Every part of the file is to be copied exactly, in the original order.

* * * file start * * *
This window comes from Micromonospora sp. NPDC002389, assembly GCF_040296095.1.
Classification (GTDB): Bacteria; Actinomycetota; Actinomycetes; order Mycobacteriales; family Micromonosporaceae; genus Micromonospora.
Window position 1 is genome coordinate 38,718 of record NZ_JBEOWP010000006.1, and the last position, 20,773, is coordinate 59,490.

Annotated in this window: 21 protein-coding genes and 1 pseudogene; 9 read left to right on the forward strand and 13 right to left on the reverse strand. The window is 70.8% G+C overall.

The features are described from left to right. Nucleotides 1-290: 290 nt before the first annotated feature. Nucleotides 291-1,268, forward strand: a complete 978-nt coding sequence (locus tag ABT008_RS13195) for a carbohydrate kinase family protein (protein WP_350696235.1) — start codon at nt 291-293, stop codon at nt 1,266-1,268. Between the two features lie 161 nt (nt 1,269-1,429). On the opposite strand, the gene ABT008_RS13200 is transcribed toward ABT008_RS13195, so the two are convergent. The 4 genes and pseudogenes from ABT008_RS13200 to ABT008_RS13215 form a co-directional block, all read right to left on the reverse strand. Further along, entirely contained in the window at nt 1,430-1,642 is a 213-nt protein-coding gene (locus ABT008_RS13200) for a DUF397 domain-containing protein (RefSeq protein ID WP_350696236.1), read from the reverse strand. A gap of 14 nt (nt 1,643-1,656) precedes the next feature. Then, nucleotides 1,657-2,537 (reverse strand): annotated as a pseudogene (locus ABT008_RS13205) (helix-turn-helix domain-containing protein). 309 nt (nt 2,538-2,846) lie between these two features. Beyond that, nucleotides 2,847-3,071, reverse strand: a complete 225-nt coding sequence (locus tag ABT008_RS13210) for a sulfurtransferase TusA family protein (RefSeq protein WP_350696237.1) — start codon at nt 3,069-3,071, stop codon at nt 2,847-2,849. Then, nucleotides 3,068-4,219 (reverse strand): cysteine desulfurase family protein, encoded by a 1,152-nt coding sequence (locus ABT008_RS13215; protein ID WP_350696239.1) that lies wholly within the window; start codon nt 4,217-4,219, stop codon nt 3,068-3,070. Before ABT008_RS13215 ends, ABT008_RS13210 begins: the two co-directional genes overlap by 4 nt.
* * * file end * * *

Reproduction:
This window comes from Micromonospora sp. NPDC002389, assembly GCF_040296095.1.
Classification (GTDB): Bacteria; Actinomycetota; Actinomycetes; order Mycobacteriales; family Micromonosporaceae; genus Micromonospora.
Window position 1 is genome coordinate 38,718 of record NZ_JBEOWP010000006.1, and the last position, 20,773, is coordinate 59,490.

Annotated in this window: 21 protein-coding genes and 1 pseudogene; 9 read left to right on the forward strand and 13 right to left on the reverse strand. The window is 70.8% G+C overall.

The features are described from left to right. Nucleotides 1-290: 290 nt before the first annotated feature. Nucleotides 291-1,268, forward strand: a complete 978-nt coding sequence (locus tag ABT008_RS13195) for a carbohydrate kinase family protein (protein WP_350696235.1) — start codon at nt 291-293, stop codon at nt 1,266-1,268. Between the two features lie 161 nt (nt 1,269-1,429). On the opposite strand, the gene ABT008_RS13200 is transcribed toward ABT008_RS13195, so the two are convergent. The 4 genes and pseudogenes from ABT008_RS13200 to ABT008_RS13215 form a co-directional block, all read right to left on the reverse strand. Further along, entirely contained in the window at nt 1,430-1,642 is a 213-nt protein-coding gene (locus ABT008_RS13200) for a DUF397 domain-containing protein (RefSeq protein ID WP_350696236.1), read from the reverse strand. A gap of 14 nt (nt 1,643-1,656) precedes the next feature. Then, nucleotides 1,657-2,537 (reverse strand): annotated as a pseudogene (locus ABT008_RS13205) (helix-turn-helix domain-containing protein). 309 nt (nt 2,538-2,846) lie between these two features. Beyond that, nucleotides 2,847-3,071, reverse strand: a complete 225-nt coding sequence (locus tag ABT008_RS13210) for a sulfurtransferase TusA family protein (RefSeq protein WP_350696237.1) — start codon at nt 3,069-3,071, stop codon at nt 2,847-2,849. Then, nucleotides 3,068-4,219 (reverse strand): cysteine desulfurase family protein, encoded by a 1,152-nt coding sequence (locus ABT008_RS13215; protein ID WP_350696239.1) that lies wholly within the window; start codon nt 4,217-4,219, stop codon nt 3,068-3,070. Before ABT008_RS13215 ends, ABT008_RS13210 begins: the two co-directional genes overlap by 4 nt.